In 2012, the Vance Creek Bridge near Seattle, a privately owned bridge, became a viral Instagram sensation. Tourists came from all over the world to get the perfect photo of the bridge. Unfortunately, it didn’t stop at just a photo. Fires were started; litter was left behind, and some tourists even graffitied this beautiful piece of history. 

To stop the recklessness, the bridge was dismantled in 2016. Because if we can’t play nice, we can’t play at all. 

Let's back up for a moment; isn’t playing what we all need more of? According to an article in National Geographic, only 10 percent of teens spend time outside every day. The percentage of teens on Instagram, though? A significant 76 percent

If Instagram is so popular, could it encourage teens and millennials to crave the outdoors and beautiful places? Helping to increase that 10 percent to 20, 30 or even 50. Isn’t that healthy? Or does that simply solve a problem by creating a new one?

Unfortunately, the tension between encouraging people to get outdoors versus keeping the wild, wild, isn’t new - It’s simply evolved. Today, marketing campaigns and influencers are pushing hard to get more people outside, a new transition that is making the tension stretch further.  

An example of this is the Every Kid in a Park campaign, which helps youth explore National Parks, far and wide. The key difference between this campaign and one post of a beautiful place and staged selfie? 


This campaign teaches youth about conservation efforts. Something that isn’t typically included in "Instagram For Nature 101." But then this idea presents itself: maybe there is an "Instagram For Nature 101"; it’s just called something else. 

Maybe it’s called @nationalparkservice or @u.s.forestservice. These agencies and organizations like them have an amazing power over and influence upon social media users. Organizations can post beautiful photos, but also give tips on how to explore safely and how to leave no trace.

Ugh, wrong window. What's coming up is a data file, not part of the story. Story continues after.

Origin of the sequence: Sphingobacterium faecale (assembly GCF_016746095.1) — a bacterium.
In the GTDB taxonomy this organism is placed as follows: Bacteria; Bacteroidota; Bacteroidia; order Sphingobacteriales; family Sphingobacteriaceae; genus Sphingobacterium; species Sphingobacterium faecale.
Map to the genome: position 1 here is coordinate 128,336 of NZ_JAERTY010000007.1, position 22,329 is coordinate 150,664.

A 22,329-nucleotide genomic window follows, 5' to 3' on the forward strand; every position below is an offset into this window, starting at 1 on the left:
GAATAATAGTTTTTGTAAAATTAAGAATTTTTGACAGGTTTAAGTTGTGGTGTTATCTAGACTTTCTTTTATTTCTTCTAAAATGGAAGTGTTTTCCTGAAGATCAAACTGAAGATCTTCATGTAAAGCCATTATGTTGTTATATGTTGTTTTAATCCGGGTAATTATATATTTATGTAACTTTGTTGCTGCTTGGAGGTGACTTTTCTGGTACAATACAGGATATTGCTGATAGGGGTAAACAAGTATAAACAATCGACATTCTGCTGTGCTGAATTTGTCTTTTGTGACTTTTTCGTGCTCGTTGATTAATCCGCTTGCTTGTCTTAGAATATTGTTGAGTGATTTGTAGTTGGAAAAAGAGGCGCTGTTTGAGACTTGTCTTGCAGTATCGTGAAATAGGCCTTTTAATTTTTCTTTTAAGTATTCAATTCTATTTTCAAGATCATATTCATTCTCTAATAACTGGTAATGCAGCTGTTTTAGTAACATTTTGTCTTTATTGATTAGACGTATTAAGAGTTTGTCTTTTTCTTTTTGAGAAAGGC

The tools are there; they just need to be used more consistently. 

Not everyone will listen, but some will. And just some of the 800 million users on Instagram may be enough to keep that bridge, or that trail, existing long enough for future generations to appreciate its beauty. 

There’s no way around it: Instagram will continue to rise in popularity. But the way in which it’s used, and sadly, abused, is up to us. 

It’s up to the nature lovers; the environmental activists; and outdoor agencies to use our voices to educate, teach, and maybe even keep a few things harder to find. A little more wild, a little more natural. 

Not every picture needs to be posted. 

But if it must be, for the sake of your adventures and for the sake of your personal story, then maybe just once it doesn’t need a geotag or the hashtag #thisiswhereyoufindit. Maybe this time, it can simply be a beautiful picture that encourages someone to go find that spot, or somewhere like it, so they can capture it for themselves. 

Who knows: maybe if we’re all are just a bit more mindful while exploring, the photos that we’ve captured today might still be there tomorrow.